Tragic Death, Comedic Death
Death is the all-important moment made up of all past moments upon which depends all future moments. It is when the will is fixed upon what it loves most—ultimately, either self or God—and, as St. Augustine puts it, by the weight of this love either sinks or rises. The conflict between our opposing loves, our terrible human freedom that cannot choose not to pursue the goal of happiness but can disastrously choose the wrong means and thus miss the goal entirely, is explored in many artistic works. In literature, one of the genres centered on the conflicts that arise in pursuing happiness is drama. The basic distinction in drama between tragedy and comedy—the sad or happy ending, obstacles overcome or not—highlights the essential conflict all men face. Tragedy focuses on the weakness of humanity, on our flawed condition, on how our mistakes can destroy us and those dear to us; in a humbling, piteous, and even frightening manner, the hero is opposed by forces against which he cannot win, is forced to make a choice, in choosing makes a mistake, and experiences the resulting suffering which leads to a profound awareness of the human condition before his eventual death. Comedy, on the other hand, focuses more on the individual within and opposed by some aspect of society. In spite of some suffering as the plot progresses, the treatment is lighter, more humorous, and, most importantly, mistakes that would destroy a tragic hero are overcome, resulting in the affirmation of life and love usually in marriage. Nevertheless, death is common to all; as human beings, the “golden lads and girls” of comedy will one day “come to dust.”1 Even if unmentioned or dismissed in the joy of the comedic ending, the notion that earthly happiness cannot last remains. Two plays from the English stage, written just over a hundred years apart, provide tragic and, in a spiritual way, comedic meditations on human mortality. The greatest tragedies in English are, of course, Shakespeare’s, and of these, Macbeth is unmatched in showing the hero’s descent into evil and resulting despair before death. Among Shakespeare’s antecedents in medieval drama is the greatest of the morality plays, Everyman, which, although also ending in death, shows in that momentous event the possibility of a happy ending.
Most Horrifying Works of Literature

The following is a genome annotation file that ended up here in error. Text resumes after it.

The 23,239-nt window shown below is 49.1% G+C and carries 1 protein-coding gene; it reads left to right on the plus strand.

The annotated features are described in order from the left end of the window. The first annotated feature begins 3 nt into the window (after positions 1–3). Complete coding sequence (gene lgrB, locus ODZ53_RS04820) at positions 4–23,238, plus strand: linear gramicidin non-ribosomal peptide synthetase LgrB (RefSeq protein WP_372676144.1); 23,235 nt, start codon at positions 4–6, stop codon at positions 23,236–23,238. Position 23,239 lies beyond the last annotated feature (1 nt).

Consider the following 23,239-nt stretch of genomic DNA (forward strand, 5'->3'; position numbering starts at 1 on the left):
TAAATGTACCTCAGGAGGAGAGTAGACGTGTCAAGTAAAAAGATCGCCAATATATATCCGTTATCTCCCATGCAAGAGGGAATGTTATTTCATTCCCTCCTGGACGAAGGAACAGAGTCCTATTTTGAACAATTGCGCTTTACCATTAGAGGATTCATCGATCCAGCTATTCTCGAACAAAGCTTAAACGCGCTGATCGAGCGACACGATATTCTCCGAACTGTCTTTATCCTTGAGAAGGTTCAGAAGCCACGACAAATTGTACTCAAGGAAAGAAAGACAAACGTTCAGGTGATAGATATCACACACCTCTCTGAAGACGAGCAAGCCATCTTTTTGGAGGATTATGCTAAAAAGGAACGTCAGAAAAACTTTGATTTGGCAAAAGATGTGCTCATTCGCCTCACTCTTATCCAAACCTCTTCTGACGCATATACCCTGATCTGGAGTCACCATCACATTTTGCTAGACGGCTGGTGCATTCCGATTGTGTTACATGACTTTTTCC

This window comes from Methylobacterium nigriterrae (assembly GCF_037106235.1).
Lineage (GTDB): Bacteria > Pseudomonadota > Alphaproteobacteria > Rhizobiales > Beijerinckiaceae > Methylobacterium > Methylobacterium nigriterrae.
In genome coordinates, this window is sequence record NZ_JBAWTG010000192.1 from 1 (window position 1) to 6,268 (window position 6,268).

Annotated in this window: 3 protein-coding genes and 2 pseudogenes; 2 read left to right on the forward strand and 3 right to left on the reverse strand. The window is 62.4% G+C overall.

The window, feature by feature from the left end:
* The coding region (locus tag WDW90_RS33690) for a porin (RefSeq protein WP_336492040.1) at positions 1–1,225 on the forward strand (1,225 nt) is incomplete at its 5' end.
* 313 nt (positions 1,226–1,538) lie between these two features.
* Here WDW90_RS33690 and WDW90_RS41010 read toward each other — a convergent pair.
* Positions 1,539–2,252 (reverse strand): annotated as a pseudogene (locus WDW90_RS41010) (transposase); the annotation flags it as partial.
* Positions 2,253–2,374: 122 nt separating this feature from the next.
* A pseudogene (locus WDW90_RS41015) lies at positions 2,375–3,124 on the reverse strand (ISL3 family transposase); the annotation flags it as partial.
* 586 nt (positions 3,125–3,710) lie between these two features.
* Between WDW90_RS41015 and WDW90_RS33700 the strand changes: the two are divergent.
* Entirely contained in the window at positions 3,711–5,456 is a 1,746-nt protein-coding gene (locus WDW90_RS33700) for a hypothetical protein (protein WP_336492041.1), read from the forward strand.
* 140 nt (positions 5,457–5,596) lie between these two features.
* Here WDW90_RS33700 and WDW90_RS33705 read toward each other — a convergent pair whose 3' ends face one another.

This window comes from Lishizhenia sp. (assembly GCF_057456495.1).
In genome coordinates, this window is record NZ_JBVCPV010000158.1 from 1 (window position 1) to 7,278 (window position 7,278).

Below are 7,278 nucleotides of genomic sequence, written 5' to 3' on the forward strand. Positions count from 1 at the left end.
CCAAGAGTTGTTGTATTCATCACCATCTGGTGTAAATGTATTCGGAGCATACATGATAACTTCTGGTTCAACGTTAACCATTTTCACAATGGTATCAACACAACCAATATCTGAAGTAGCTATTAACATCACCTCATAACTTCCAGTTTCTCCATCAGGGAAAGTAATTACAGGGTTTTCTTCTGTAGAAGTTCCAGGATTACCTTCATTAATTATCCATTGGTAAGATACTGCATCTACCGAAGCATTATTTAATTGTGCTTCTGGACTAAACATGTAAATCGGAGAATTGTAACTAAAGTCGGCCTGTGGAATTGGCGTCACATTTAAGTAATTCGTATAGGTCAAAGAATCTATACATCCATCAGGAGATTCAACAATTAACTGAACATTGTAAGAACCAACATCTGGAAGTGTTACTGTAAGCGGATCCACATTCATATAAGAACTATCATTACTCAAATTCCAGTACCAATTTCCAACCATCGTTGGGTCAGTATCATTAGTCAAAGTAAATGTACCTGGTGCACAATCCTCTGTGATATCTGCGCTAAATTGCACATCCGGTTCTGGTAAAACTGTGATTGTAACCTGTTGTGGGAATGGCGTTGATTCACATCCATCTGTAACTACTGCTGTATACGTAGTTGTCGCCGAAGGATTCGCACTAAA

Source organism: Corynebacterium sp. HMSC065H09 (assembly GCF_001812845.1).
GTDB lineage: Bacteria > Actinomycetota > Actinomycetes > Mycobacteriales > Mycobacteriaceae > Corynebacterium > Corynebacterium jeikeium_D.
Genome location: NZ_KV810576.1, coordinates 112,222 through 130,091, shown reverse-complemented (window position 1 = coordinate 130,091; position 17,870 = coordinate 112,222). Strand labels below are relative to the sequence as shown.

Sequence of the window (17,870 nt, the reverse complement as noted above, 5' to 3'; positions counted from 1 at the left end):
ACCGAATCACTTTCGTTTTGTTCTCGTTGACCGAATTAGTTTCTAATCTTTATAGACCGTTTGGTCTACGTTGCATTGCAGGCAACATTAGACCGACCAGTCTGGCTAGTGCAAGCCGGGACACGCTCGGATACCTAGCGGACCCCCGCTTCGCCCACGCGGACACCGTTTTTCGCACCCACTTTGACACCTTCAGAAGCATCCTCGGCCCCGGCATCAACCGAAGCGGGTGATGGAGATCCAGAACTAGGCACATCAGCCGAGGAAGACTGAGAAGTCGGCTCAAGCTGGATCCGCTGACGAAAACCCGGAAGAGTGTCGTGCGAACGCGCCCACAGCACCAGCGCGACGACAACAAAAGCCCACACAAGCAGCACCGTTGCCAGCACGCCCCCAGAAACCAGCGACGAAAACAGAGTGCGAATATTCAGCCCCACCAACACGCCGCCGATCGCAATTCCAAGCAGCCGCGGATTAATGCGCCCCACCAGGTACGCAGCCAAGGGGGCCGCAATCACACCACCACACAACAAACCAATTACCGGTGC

Macbeth is among the most horrifying works of literature. The force that opposes the hero is the greatest of any of the tragedies: the implacable evil of the devil and his fellow fallen angels. These are the “masters” (4.1.63) the sinister witches serve and who take the form of the famous apparitions in 4.1; these are the “murdering ministers” (1.5.48) whom Lady Macbeth calls upon to possess her so that she and Macbeth can assassinate Duncan. While death is everywhere in the play, the plot nevertheless follows the tragic pattern of a movement from happiness to misery: Macbeth begins the play as the savior of his country, putting down a rebellion and foreign invasion. The first encounter with the witches dramatizes the psychology of temptation; it is disturbing but not surprising that the witches know exactly what truths and half-truths will enkindle the fire of Macbeth’s ambition. It is significant that the putative female witches only begin the temptation, implanting the idea by supposedly prophesizing the future, while Lady Macbeth—Eve to Macbeth’s Adam—finishes it. Most of the time in Shakespeare it is the women who insist upon virtuous action, who help the men to do right or to solve a problem; Lady Macbeth is specifically designed to show the power women have over men to incline them toward the opposite. Like Adam, Macbeth recognizes the spiritual consequences from the beginning, mentioning the “deep damnation” (1.7.720) that results from murder. Inflamed by the witches’ predictions and utterly unable to outmatch his wife, he succumbs. Although Duncan’s murder signals Macbeth’s descent into active evil, his overwhelming guilt shows that he is “yet but young in deed” (3.4.145); it is really only when he engineers Banquo’s murder in Act 3 that he gives himself wholly over to darkness, claiming that “I am in blood / Stepped so far that, should I wade no more, / Returning were as tedious as go o’er” (3.4.137-139). The powers of darkness, however, are interested in a complete victory. Another meeting with the witches confirms him in his course, and he rejects all restraint, all reason: “From this moment / The very firstlings of my heart shall be / The firstlings of my hand” (4.1.146-148). This play is about a man who attempts to kill his conscience, to stifle the guilt that threatens to overwhelm him after the first murder. After all of the killings, including that of Macduff’s young son, who is killed on stage in 4.2—a horrifying if appropriate moment for a play about living in the present and trying to control the future—the results of Macbeth’s tragic mistake reach a crescendo in the final act. Enemies now surround the once revered general, his country is in chaos, and, other than nameless servants, his only attendant is a man named Seyton—a name that sounds like “Satan.” He alternates between a rage that desires to destroy as much as possible before defeat and a profound despair that seeks release in death. Hence, in the “tomorrow” speech, the greatest expression of despair in Western Literature, Macbeth ends by calling all life “a tale / Told by an idiot, full of sound and fury, / Signifying nothing” (5.5.26-28). When he finally faces death in the final fight with Macduff, the tragic hero realizes the fullness of his mistake: all along the demons have been equivocating, playing with words, in order to build up in him as much false confidence as possible. With no space for repentance, Macbeth can only howl out the tragic knowledge: “And be these juggling fiends no more believed / That palter with us in a double sense” (5.8.19-20). As Charles Boyce notes, when Macbeth “denounces the ‘th’ equivocation of the fiend[s] . . . ,’ he thus touches on their most important quality: [they] deform the lives they interfere with because they disturb a necessary element of human society: its dependence on mutual trust.”2 The physical often reflects the supernatural in Shakespeare, and so Macbeth has the worse end of the any of Shakespeare’s great tragic heroes: the head that was so full of imagination and poetry but knowingly misused human freedom is cut off and presented to the rightful king. Macbeth’s story shows tragic death in horrifying intensity; he is one who commits catastrophic errors, is “supped full of horrors,” (5.5.13) and dies both unrepentant and not even valuing what he sinned for at the beginning.